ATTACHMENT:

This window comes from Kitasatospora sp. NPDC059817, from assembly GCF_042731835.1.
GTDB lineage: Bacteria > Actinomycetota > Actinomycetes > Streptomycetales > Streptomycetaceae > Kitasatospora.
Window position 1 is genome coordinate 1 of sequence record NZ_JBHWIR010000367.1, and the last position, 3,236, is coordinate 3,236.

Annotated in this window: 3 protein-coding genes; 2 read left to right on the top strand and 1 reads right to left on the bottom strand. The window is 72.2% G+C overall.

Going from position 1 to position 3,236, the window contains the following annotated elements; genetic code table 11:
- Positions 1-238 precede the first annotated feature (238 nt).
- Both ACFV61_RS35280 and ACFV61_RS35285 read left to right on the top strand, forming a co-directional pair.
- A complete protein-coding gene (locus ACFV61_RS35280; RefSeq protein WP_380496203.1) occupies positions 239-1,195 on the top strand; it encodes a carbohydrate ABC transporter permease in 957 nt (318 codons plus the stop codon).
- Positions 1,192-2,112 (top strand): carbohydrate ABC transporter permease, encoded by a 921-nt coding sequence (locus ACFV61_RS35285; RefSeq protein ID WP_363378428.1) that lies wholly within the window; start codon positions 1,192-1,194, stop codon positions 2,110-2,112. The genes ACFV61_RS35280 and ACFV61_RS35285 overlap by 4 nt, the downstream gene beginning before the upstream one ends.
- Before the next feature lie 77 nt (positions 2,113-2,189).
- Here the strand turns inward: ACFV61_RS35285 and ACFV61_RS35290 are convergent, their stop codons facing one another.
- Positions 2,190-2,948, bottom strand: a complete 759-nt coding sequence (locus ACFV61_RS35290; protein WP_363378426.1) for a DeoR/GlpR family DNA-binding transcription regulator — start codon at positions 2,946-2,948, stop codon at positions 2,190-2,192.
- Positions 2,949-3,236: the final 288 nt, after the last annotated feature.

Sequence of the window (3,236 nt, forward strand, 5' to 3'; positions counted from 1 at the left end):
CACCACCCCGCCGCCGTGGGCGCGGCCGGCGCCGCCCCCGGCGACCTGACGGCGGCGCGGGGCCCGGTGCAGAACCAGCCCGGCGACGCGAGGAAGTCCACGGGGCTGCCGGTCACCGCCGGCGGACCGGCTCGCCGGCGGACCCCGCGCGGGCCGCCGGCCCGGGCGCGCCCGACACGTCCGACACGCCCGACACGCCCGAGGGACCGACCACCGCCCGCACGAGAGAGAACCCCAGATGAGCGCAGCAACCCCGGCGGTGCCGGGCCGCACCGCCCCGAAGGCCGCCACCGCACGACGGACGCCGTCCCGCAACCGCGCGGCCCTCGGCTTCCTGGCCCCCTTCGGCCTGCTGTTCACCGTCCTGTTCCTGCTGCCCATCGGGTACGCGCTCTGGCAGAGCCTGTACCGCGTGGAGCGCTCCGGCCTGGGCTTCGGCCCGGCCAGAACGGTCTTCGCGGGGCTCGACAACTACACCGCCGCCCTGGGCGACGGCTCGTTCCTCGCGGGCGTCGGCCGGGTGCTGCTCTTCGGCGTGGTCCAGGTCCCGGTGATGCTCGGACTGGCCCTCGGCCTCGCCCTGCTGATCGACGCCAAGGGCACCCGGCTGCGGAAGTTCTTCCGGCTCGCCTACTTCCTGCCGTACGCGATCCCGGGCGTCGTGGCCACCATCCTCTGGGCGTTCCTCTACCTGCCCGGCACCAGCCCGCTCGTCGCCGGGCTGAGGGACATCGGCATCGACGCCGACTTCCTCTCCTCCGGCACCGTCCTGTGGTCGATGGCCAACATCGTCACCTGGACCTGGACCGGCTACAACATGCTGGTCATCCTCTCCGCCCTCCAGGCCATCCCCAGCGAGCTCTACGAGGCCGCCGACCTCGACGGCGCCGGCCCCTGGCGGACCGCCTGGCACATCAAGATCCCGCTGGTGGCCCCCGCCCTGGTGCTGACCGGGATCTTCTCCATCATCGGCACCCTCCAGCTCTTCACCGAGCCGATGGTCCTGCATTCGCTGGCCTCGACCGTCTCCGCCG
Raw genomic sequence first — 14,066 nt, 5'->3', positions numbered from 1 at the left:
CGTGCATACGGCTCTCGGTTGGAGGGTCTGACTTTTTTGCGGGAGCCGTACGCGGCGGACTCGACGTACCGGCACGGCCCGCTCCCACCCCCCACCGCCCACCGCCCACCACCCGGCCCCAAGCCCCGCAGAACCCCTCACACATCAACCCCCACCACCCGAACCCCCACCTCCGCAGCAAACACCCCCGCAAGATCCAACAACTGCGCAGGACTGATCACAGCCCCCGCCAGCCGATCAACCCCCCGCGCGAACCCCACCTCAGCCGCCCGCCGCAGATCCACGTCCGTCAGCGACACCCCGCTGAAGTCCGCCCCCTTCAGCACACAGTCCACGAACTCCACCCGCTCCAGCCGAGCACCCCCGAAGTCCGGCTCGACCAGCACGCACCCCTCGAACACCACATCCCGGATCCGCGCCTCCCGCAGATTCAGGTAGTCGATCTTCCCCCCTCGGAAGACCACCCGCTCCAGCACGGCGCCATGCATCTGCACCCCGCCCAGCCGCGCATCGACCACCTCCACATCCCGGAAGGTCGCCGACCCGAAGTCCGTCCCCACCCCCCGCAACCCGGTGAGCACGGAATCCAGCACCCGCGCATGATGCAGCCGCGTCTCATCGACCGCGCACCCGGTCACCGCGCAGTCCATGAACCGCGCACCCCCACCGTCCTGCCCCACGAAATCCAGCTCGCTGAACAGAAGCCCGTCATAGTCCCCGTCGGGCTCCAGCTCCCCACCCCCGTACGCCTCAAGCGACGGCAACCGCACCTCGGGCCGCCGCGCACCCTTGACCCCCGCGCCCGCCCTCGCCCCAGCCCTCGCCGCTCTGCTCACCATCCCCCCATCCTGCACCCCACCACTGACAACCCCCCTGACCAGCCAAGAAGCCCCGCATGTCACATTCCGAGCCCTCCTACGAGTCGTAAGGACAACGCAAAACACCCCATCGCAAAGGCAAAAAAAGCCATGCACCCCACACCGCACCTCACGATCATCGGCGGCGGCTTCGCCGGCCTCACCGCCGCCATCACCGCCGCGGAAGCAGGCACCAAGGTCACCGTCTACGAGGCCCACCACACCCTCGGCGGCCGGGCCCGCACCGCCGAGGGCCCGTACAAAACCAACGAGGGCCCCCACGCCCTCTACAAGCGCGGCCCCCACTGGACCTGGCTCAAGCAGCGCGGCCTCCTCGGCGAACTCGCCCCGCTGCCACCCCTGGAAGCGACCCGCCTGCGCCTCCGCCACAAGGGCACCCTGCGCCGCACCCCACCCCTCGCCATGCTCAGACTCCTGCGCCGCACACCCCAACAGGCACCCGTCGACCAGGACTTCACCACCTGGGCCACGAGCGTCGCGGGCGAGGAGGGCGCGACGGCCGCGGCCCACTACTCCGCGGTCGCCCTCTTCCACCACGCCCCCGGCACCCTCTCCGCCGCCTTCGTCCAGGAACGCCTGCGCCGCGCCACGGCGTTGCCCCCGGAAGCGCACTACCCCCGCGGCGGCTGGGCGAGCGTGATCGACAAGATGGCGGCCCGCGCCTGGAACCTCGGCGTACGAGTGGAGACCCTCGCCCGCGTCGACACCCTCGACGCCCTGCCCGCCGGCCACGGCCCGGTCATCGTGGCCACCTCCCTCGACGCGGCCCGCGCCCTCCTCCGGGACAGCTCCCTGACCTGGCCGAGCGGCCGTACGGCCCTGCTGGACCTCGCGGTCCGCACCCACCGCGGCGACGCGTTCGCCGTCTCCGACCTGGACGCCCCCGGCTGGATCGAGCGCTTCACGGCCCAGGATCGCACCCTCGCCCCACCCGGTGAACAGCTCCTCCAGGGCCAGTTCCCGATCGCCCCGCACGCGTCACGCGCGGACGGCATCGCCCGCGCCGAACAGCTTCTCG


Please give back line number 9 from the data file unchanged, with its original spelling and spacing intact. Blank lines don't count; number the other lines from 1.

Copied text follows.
- Positions 1,192-2,112 (top strand): carbohydrate ABC transporter permease, encoded by a 921-nt coding sequence (locus ACFV61_RS35285; RefSeq protein ID WP_363378428.1) that lies wholly within the window; start codon positions 1,192-1,194, stop codon positions 2,110-2,112. The genes ACFV61_RS35280 and ACFV61_RS35285 overlap by 4 nt, the downstream gene beginning before the upstream one ends.